Legal profession among winners in Singapore-Australia FTA review

Legal profession among winners in Singapore-Australia FTA review

Australian lawyers and law schools have been rewarded with long-term market access certainty following a review of the Singapore-Australia Free Trade Agreement (SAFTA) completed today.

The announcement means that lawyers in both countries will benefit from a ‘ratchet’ mechanism that will lock-in the ongoing liberalisation of Singapore’s legal services market.

It also means that for the first time, Singapore has agreed to recognise Juris Doctor (JD) degrees from ten Australian universities. This is in addition to current recognition of  LLB degrees.

The President of the Law Council, Stuart Clark AM, said that today’s announcement shows that SAFTA is a useful, ‘living agreement’ that can deliver enhanced market access outcomes for the Australian legal profession and their clients.

“Transnational trade and investment cannot take place in a legal vacuum,” Mr Clark said.

“The role played by legal practitioners in providing business and commercial legal services is essential in facilitating all transnational trade and investment.

“Implementing meaningful market access for legal services providers is crucial if goods and service suppliers are to take full advantage of trade agreements,” Mr Clark said.

The ten Australian universities that will have JD and LLB degrees recognised are: ANU, Flinders, Monash, Melbourne, Murdoch, New South Wales, Queensland, Sydney, Tasmania and Western Australia.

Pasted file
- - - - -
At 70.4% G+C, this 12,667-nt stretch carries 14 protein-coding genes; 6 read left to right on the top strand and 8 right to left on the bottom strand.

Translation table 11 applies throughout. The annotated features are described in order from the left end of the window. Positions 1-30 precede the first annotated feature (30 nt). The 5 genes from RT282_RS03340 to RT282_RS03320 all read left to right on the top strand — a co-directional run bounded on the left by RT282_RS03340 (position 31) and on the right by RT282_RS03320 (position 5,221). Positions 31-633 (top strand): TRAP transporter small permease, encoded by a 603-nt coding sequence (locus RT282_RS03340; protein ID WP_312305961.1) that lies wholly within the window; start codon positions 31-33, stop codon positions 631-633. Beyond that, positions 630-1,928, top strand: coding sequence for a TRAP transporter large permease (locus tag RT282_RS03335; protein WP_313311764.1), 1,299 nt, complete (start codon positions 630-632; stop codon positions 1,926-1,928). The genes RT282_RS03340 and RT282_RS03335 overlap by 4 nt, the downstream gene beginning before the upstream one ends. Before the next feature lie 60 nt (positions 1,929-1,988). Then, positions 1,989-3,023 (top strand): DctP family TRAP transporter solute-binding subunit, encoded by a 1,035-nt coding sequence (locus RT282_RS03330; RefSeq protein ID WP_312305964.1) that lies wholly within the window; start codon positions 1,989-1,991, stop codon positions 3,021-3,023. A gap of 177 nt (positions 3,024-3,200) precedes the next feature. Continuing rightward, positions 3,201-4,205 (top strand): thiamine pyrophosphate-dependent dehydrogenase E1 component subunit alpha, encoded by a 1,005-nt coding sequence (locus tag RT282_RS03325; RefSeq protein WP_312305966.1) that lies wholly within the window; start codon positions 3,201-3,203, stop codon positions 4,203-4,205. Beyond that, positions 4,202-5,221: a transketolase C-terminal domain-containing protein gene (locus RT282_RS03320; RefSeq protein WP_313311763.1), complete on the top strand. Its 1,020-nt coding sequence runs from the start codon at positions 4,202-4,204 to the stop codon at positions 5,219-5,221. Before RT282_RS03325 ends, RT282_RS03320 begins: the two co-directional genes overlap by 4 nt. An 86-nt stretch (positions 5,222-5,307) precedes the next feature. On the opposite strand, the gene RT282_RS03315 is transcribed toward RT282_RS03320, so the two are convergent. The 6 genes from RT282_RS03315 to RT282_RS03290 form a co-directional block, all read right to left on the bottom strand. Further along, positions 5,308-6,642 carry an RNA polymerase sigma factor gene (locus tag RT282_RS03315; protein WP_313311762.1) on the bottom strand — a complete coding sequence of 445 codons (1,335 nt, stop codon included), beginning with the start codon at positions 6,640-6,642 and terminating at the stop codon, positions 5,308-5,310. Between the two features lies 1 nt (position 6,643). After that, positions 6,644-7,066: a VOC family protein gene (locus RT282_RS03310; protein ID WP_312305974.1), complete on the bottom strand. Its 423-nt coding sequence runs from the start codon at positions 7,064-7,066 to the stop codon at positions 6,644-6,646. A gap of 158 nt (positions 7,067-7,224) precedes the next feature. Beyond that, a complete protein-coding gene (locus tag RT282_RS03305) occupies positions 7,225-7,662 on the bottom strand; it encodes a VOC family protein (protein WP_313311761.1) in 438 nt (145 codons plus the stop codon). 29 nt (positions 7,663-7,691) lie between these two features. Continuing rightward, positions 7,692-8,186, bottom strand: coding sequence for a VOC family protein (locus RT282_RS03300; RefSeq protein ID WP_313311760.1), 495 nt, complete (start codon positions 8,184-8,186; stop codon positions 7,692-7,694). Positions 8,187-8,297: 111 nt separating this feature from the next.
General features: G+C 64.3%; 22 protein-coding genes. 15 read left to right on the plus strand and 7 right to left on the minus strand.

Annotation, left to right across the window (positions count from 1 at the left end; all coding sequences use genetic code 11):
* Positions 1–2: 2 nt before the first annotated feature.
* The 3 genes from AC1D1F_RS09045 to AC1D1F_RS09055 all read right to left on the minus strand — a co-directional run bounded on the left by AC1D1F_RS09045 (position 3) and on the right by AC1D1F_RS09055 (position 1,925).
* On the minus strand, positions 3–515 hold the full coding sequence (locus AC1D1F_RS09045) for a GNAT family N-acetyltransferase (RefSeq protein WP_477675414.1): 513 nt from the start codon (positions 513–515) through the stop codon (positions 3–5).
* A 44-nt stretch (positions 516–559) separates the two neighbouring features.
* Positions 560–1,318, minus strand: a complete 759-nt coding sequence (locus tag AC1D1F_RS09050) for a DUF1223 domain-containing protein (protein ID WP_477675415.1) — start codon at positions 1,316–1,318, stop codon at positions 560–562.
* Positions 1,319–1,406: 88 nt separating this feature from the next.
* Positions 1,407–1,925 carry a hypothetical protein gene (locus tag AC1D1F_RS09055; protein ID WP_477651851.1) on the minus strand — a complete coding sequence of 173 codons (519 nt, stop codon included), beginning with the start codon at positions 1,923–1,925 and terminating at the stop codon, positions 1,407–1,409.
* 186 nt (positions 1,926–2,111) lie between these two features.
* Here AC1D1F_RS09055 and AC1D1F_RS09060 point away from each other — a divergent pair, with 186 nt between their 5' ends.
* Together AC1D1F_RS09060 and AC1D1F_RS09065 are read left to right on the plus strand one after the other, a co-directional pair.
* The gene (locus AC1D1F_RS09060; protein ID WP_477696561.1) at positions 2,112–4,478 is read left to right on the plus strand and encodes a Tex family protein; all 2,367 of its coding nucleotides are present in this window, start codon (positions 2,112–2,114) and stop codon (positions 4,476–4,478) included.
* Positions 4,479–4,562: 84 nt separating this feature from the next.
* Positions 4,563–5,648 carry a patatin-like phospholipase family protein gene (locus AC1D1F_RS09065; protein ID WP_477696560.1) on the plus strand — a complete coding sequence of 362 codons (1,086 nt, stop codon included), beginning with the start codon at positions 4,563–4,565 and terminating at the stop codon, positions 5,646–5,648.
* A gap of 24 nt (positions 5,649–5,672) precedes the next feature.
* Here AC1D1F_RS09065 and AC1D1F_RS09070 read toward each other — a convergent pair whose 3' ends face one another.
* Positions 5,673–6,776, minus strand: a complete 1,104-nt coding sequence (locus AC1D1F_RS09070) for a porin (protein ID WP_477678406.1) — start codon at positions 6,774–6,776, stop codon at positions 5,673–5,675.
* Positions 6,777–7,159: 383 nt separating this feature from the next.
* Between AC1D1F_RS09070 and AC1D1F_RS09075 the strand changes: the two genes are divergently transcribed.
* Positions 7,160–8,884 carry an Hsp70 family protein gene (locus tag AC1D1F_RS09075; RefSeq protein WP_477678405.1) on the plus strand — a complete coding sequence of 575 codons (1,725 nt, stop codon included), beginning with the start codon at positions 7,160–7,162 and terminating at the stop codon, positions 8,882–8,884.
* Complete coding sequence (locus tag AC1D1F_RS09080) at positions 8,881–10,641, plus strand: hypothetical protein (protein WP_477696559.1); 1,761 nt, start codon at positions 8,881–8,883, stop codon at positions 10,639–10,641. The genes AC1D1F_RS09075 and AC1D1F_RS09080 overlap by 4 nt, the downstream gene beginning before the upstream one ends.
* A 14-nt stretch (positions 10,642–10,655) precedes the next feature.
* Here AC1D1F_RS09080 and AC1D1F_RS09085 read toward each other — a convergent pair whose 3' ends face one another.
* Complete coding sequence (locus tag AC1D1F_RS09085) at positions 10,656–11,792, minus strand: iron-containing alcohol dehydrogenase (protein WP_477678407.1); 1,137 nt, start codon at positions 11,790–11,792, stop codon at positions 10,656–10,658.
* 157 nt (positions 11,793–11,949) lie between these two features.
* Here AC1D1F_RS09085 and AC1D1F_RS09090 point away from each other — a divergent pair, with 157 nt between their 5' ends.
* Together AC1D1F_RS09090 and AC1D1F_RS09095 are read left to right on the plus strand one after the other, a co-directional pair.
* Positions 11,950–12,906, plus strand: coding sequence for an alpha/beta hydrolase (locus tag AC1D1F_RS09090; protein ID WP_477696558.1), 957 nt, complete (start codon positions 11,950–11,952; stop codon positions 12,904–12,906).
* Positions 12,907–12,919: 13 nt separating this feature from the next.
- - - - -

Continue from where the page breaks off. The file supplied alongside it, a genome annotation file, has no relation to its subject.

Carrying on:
“In addition to providing increased opportunities for Australian law schools, there is real benefit for Singaporean nationals seeking to study law in Australia,” Mr Clark said.

“Increasing opportunities for Singaporean students to study law in Australia will assist in the internationalisation of the legal sector in both countries. It will also expand people-to-people links that inevitably foster increased understanding and cooperation between the legal professions of both countries,” Mr Clark said.

Looking forward, Mr Clark said that Singapore should continue to reduce restrictions on Australian and Singaporean lawyers working together to provide legal services in Singapore.

“This will be of keen interest to the Australian legal profession as the terms of Australia’s Comprehensive Strategic Partnership with Singapore are developed.” Mr Clark said.


Patrick Pantano: Public Affairs                                                                  Anil Lambert: Media

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